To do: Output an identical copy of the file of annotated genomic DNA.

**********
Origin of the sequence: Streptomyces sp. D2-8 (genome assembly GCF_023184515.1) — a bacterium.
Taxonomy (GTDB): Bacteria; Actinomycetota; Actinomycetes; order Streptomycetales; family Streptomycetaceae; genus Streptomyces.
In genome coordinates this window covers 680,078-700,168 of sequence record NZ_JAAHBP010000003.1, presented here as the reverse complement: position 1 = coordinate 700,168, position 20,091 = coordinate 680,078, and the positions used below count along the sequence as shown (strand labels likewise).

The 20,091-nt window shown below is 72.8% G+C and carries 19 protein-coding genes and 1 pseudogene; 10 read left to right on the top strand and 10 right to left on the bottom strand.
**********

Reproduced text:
Origin of the sequence: Streptomyces sp. D2-8 (genome assembly GCF_023184515.1) — a bacterium.
Taxonomy (GTDB): Bacteria; Actinomycetota; Actinomycetes; order Streptomycetales; family Streptomycetaceae; genus Streptomyces.
In genome coordinates this window covers 680,078-700,168 of sequence record NZ_JAAHBP010000003.1, presented here as the reverse complement: position 1 = coordinate 700,168, position 20,091 = coordinate 680,078, and the positions used below count along the sequence as shown (strand labels likewise).

The 20,091-nt window shown below is 72.8% G+C and carries 19 protein-coding genes and 1 pseudogene; 10 read left to right on the top strand and 10 right to left on the bottom strand.